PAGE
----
Gravy can be put on more than steak. It goes on mashed potatoes, chicken, biscuits, toast, and sausage to name a few. I have tried putting this stuff on just about everything, including a flour tortilla - don't knock it - makes a goooooooood burrito! Mix it with a little taco meat and it is one of the best fillings around. If you like salsa, throw it in too!! I normally love cheese in my burritos - with gravy in there, you don't even miss it.
Anyway, I will try to keep from drooling all over the keyboard and I will give you a simple recipe and method for creating this versatile sauce. This is one of my childhood favorites. Growing up in New Mexico, I had lots of family members that made great gravy. I always thought that milk gravy had to be white, so my first exposure to milk gravy that was brown shocked me.
One of my aunts liked brown milk gravy and on one of my visits she "burnt the flour" on the gravy - I was only about 6 and I was mortified! She ruined the gravy! My aunt was very kind and made a second batch of "normal" gravy for her shocked nephew. I will always remember this and will state to you that the level of caramelization you give the flour is a personal preference - it is a key ingredient in some soup bases. (Yes, gravy makes an awesome base for a soup - thick and rich - just add your flavoring items to it.) So much for the story - recipe time...
1 skillet or deep pan - at least one to two quart capacity
A spoon or wire whisk for stirring
one half cup of oil - preferably drippings from sausage, bacon, or fried chicken**
one half cup of all purpose flour ***
Milk to thin the gravy with - this varies - so get a couple of cups to start with
Salt and Pepper to taste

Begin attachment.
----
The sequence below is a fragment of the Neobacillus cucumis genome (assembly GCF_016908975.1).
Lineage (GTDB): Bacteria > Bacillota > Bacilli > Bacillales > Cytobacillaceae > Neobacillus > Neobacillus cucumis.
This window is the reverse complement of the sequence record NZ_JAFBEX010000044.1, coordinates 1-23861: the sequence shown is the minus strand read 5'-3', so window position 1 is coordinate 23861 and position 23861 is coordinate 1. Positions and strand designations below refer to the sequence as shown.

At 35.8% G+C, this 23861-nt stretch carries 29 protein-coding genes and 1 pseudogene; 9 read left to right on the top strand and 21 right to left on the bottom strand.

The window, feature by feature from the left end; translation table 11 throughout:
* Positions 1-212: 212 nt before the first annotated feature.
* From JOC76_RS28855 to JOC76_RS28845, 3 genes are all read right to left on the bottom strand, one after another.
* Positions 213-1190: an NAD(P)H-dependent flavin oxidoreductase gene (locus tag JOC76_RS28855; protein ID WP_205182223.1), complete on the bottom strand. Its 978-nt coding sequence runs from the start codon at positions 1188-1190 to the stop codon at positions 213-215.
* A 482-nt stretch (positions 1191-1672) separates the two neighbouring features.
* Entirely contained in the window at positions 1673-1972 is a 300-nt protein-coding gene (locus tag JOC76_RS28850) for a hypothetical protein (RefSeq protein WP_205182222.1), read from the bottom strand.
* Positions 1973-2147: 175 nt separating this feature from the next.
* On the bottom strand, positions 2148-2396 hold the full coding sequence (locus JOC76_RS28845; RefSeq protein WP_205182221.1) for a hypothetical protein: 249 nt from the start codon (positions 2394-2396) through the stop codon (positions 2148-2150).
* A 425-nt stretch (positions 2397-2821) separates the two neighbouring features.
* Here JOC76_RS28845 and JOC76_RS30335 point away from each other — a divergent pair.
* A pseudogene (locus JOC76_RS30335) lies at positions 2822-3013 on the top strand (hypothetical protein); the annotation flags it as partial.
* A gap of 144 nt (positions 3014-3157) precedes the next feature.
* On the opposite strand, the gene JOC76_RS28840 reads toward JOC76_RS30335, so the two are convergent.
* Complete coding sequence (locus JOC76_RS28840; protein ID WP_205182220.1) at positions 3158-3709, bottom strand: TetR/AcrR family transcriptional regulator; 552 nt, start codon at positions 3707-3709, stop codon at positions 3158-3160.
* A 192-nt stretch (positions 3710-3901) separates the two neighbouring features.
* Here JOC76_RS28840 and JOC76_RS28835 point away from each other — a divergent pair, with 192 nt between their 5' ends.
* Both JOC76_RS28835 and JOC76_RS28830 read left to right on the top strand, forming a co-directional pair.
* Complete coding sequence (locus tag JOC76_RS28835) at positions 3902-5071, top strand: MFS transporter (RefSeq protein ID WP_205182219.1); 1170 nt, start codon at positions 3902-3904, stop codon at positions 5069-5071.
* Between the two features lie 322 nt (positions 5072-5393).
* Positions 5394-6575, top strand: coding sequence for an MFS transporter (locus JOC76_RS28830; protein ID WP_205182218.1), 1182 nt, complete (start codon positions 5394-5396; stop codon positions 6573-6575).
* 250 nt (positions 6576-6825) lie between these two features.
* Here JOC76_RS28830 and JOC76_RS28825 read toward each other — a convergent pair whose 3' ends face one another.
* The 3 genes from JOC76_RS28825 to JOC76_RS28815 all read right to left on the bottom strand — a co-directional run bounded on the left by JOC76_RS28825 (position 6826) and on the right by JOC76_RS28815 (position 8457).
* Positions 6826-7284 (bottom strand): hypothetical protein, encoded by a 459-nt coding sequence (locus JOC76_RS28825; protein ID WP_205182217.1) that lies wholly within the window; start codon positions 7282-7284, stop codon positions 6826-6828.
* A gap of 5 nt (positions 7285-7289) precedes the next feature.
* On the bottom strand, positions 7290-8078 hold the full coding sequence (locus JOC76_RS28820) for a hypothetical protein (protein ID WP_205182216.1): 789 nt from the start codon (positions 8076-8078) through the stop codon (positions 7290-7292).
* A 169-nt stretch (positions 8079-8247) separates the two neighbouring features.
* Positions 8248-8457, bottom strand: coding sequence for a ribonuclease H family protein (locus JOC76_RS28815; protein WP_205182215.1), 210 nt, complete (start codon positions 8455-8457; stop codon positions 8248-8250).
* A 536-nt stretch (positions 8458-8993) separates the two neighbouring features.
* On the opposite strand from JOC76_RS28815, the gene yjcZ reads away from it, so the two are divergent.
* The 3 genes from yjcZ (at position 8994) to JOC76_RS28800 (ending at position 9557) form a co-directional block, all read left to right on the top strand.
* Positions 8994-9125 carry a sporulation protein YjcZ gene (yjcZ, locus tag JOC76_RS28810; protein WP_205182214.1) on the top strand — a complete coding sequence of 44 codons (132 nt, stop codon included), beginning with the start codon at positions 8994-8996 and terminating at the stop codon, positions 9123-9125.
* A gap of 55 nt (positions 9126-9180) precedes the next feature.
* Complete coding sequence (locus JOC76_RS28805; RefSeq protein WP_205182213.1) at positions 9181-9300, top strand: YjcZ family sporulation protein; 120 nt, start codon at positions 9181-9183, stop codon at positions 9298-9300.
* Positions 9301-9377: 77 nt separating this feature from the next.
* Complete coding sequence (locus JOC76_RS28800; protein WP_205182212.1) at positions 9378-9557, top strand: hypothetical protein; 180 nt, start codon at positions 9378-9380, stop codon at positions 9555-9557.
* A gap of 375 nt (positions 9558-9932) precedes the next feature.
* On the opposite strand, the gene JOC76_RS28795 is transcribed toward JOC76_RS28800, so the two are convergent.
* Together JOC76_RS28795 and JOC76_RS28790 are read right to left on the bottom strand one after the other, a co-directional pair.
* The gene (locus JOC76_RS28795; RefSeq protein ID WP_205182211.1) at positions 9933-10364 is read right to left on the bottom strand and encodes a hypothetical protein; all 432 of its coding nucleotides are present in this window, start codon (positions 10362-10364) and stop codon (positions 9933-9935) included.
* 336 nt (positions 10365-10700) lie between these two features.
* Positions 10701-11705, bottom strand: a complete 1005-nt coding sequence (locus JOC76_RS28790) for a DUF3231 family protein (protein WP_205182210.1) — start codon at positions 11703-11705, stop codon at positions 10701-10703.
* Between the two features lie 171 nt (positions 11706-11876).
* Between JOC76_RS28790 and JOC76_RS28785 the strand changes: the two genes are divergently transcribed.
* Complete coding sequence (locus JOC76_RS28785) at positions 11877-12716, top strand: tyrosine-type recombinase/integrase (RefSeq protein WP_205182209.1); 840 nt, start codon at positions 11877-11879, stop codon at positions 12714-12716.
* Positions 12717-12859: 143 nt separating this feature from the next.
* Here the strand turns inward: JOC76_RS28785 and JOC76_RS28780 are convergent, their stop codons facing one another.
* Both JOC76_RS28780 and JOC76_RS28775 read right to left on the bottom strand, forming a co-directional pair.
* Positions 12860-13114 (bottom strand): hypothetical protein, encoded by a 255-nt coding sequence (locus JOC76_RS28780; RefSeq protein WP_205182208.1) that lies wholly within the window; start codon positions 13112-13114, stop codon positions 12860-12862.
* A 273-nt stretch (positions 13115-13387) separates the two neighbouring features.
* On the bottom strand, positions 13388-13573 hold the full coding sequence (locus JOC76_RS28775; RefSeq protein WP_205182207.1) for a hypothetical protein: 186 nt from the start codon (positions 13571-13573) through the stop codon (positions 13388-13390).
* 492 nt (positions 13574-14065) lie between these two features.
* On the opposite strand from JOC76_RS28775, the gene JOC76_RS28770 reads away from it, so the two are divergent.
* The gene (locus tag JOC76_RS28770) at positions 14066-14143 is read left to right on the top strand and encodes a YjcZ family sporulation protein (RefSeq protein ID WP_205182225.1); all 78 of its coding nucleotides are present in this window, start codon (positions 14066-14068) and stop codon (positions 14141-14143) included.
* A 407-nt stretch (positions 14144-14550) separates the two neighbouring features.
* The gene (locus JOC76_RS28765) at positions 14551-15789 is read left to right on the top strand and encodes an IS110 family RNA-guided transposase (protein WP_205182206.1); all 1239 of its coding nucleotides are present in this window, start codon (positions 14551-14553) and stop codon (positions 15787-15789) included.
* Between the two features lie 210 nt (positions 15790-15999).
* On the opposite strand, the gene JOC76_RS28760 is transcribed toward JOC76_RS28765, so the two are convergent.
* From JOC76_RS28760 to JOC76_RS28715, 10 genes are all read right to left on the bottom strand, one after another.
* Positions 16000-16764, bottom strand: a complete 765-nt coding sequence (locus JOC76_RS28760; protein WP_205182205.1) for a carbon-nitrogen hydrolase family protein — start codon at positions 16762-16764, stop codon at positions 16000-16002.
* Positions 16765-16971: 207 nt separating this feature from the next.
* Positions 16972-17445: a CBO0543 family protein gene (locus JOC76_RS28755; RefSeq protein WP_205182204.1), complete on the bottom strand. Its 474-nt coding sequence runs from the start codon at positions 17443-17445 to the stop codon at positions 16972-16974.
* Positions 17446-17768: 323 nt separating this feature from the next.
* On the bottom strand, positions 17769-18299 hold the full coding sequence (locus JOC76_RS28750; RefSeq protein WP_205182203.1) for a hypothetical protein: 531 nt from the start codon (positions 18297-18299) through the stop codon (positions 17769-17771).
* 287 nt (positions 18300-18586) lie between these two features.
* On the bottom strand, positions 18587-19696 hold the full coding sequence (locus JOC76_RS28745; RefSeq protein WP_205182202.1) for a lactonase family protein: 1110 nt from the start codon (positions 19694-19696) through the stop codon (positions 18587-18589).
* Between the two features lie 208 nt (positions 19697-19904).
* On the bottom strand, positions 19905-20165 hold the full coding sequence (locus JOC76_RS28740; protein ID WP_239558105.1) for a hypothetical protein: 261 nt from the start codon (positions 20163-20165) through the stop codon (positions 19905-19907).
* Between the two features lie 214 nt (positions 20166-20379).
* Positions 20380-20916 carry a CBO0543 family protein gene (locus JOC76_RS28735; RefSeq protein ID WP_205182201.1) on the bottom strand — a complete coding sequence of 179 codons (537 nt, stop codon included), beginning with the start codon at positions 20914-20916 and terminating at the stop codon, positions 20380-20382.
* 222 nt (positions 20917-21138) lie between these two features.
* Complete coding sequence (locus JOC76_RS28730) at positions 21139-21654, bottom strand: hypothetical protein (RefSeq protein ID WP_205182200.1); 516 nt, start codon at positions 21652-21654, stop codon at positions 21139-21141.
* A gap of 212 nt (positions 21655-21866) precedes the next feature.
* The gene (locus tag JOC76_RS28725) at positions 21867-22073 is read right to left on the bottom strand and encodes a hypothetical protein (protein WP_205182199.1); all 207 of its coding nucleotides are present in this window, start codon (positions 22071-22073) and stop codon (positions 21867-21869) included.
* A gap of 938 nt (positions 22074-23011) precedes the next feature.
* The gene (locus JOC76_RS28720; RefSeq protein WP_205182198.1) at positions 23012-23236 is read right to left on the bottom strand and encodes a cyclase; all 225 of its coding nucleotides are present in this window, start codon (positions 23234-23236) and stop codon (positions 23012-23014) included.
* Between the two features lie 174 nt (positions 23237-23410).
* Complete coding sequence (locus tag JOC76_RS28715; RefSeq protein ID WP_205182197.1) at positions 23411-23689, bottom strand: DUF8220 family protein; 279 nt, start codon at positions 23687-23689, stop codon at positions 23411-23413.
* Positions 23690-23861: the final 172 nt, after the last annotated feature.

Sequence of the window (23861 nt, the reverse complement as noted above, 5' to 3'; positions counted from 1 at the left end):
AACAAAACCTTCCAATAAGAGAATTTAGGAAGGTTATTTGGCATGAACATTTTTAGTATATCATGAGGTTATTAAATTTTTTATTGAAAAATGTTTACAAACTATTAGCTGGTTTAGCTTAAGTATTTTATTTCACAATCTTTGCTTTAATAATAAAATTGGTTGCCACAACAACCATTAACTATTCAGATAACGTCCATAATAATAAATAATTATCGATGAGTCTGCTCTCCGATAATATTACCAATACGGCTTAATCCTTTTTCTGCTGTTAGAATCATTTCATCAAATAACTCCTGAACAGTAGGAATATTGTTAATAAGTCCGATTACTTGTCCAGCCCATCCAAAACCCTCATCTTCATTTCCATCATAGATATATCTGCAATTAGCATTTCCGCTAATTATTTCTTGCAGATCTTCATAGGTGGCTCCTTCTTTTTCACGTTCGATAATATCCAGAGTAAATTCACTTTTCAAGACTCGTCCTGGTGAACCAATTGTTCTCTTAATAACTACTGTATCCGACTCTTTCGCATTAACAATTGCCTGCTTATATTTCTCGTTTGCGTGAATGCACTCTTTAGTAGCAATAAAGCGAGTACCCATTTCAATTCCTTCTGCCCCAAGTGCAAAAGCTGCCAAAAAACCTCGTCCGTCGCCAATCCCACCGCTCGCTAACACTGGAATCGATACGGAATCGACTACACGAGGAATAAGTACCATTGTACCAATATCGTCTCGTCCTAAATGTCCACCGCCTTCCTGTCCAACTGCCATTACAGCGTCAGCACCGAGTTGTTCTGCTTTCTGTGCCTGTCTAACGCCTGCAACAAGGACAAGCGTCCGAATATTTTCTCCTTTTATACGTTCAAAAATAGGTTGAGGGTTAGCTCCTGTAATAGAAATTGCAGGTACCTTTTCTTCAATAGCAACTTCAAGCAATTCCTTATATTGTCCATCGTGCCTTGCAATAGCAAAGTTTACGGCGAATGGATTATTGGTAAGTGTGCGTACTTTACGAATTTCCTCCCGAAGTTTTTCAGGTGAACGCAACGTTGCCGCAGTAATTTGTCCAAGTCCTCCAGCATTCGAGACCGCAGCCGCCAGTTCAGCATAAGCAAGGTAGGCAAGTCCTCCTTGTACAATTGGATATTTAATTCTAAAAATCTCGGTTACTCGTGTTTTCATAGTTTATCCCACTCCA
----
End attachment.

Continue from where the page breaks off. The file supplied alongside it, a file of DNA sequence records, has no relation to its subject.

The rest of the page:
- Place the pan on a large burner on the stove set to medium heat.
- Put Oil in the pan, let it warm for a minute then add the flour. Mix with the spoon or whisk to form a Roux (this is the key to a lot of sauces - equal parts of flour and oil).
- Stir the mixture until it bubbles and the flour is as brown as you like.
- Reduce your heat by half then SLOWLY add a little milk, stirring quickly with your spoon or whisk. You should have a thick paste forming. If you add the milk too quickly, you will get a bunch of lumps. Small lumps are easily dissolved, but big ones make lumpy gravy. The goal here is to make a paste. Keep adding milk until the paste starts to become thin enough to still cover the back of a spoon.
- Add salt to taste.
- Now that the hard part is done, and you have a thin gravy, you want to bring the heat back up to medium and bring the liquid in the pan to a good simmer. You MUST stir constantly at this point to keep the flour from sticking to the bottom of the pan. Once the gravy reaches a light boil, it should be getting close to being fully thickened. Note: It is easier to dilute the gravy rather than to boil it long enough to thicken a really thin gravy.
- The key item in this process is to get rid of the pasty taste of the flour. Once it is fully cooked you need to add your final salt to it and finally, your pepper.
Always remember that a Roux is one-half flour, one half oil - simple, but good! This is how you control how much gravy you are making.
**(I like to make chicken gravy after frying my buttermilk chicken, just get some of the fat out of the pan, making sure to get any loose crumbs that are dark brown, NOT black.)
***if you have some leftover dredging flour from frying chicken, remove any lumps and use this stuff - why waste it?